September 11: Assorted FBI note cites Saudi involvement

September 11: Assorted FBI note cites Saudi involvement

The U.S. government on Saturday released an FBI note confirming Riyadh’s involvement in the September 11, 2001 attacks by al – Qaeda, but did not provide the expected evidence for the families of the victims prosecuting Saudi Arabia. Of the 19 hijackers who hijacked four planes, two were shot down in the twin towers of the World Trade Center, killing nearly 3,000 people and 15 Saudis.

The newly announced note, on the occasion of the twentieth anniversary of 9/11, dated April 4, 2016, underscores the connection between Omar al-Baomi, a suspected Saudi agent in California, and Nawaf al-Hashimi, one of the kidnappers. Hasmi and Khalid al-Mihtar are suspected of providing him with logistical assistance. This document is based on interviews conducted in 2009 and 2015, and its identity is in the file, describing the contacts of Umar al-Bayomi and his meetings with Nawaf al-Hasmi and Khalid al-Mihtar. Attacks.

It shows stronger ties than the two already known relations between the conservative Imam of the Los Angeles Mosque and Fahad al-Tumairi, who were recognized by the Saudi consulate in the late 1990s.

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According to the document, the telephone numbers associated with the source include those who helped Nawaf al-Hasmi and Khalid al-Mihtar, including Omar al-Bayomi and Fahad al-Tumai, and the source. The source told the FBI that al-Boumi held a “very high position” at the Saudi consulate beyond his official student status. “Biomi’s assistance to Hamsi and Mita includes translations, travel, accommodation and finance,” the note said. The source’s wife, al-Bayumi, often spoke of “jihad,” the document continued.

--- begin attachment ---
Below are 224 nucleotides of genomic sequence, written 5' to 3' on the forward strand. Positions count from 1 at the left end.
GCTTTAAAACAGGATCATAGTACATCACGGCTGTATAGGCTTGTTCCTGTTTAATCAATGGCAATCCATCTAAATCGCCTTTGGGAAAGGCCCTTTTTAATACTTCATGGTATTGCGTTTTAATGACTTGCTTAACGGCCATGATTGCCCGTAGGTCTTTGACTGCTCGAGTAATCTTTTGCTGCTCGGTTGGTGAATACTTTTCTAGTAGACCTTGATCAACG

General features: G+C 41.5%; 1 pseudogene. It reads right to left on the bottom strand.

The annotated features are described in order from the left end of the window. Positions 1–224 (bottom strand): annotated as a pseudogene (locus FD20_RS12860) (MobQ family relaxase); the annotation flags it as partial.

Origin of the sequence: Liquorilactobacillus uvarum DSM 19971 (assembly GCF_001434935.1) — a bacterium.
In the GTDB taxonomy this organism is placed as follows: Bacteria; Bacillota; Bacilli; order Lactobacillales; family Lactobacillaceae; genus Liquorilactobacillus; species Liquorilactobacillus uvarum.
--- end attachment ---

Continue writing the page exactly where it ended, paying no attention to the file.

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The note establishes other links through meetings, telephone conversations, or other communications between al-Baomi and Tumai with al-Qaeda-linked al-Qaeda propagandist US-Yemen Anwar al-Alagi, who was killed on the Arabian Peninsula (Aqba). Yemen in September 2011. However, the published document was heavily edited and did not provide direct contact between the Saudi government and the smugglers. It was classified after US President Joe Biden was pressured by the victim’s family to sue Saudi Arabia for complicity in the attacks.

Three successive administrations have refused to declare and release documents on the attacks and have been accused of seeking to protect the historic alliance between Washington and Riyadh. The Sunny Oil Monarchy has denied any involvement in the September 11, 2001 attacks, and in 2004 the U.S. Commission of Inquiry dismissed the allegations. Said Jim Grindler, one of the leading lawyers involved in the victims’ family cases against Saudi Arabia. This categorical reference confirmed the main argument regarding the Saudi government’s support for the kidnappers.

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“With this first classification of documents, twenty years of Saudi Arabia relying on the US government to cover up its role in 9/11 are coming to an end,” Jim Grindler said in a statement. Families are waiting for strong evidence, with the release of more classified documents expected within the next six months under an administrative order issued by Joe Biden in early September.


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About the Author: Cory Weinberg

Cory Weinberg covers the intersection of tech and cities. That means digging into how startups and big tech companies are trying to reshape real estate, transportation, urban planning, and travel. Previously, he reported on Bay Area housing and commercial real estate for the San Francisco Business Times. He received a "best young journalist" award from the National Association of Real Estate Editors.

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